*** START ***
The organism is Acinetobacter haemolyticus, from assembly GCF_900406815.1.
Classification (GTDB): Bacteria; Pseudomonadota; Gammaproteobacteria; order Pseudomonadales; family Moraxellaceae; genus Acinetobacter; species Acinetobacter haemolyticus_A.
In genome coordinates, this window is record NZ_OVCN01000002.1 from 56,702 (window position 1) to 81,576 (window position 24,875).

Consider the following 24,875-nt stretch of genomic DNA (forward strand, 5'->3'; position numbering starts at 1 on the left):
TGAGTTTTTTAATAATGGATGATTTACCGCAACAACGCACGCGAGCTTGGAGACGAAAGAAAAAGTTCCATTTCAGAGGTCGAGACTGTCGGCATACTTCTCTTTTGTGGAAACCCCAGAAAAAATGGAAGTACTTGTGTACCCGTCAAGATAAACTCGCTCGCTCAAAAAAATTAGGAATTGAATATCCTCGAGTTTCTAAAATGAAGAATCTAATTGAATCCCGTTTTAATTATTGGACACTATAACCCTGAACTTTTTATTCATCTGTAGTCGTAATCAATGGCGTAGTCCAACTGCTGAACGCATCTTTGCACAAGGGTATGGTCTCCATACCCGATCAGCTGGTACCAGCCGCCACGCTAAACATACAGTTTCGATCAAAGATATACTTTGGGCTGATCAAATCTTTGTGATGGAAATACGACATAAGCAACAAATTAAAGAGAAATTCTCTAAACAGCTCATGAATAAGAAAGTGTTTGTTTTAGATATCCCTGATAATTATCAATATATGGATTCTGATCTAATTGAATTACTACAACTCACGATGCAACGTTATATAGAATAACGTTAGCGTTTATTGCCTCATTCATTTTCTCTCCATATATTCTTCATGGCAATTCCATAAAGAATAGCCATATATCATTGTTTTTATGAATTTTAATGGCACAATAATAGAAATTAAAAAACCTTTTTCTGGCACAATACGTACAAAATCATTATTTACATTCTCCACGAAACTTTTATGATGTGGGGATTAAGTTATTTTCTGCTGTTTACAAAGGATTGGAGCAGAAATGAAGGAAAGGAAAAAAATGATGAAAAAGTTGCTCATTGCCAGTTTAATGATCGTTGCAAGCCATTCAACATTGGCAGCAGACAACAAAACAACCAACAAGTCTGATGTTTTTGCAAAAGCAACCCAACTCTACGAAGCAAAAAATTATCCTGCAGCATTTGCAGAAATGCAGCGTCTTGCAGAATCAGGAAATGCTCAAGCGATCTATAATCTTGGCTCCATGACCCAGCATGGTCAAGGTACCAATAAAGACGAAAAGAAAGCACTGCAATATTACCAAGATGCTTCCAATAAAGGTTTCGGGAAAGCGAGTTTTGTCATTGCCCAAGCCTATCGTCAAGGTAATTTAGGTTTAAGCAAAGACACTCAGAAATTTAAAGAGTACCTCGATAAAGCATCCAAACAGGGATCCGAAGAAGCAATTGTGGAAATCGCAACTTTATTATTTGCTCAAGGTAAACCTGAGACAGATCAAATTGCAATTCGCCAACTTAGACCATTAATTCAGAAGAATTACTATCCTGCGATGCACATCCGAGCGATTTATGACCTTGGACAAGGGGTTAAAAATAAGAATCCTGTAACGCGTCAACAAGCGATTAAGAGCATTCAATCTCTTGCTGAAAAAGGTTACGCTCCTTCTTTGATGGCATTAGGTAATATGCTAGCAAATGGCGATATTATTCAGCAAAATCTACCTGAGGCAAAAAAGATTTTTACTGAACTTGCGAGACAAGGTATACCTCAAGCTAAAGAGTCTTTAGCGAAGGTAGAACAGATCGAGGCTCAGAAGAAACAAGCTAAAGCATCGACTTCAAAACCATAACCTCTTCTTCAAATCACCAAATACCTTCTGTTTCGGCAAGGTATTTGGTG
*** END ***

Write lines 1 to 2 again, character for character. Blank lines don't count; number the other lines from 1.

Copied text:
The organism is Acinetobacter haemolyticus, from assembly GCF_900406815.1.
Classification (GTDB): Bacteria; Pseudomonadota; Gammaproteobacteria; order Pseudomonadales; family Moraxellaceae; genus Acinetobacter; species Acinetobacter haemolyticus_A.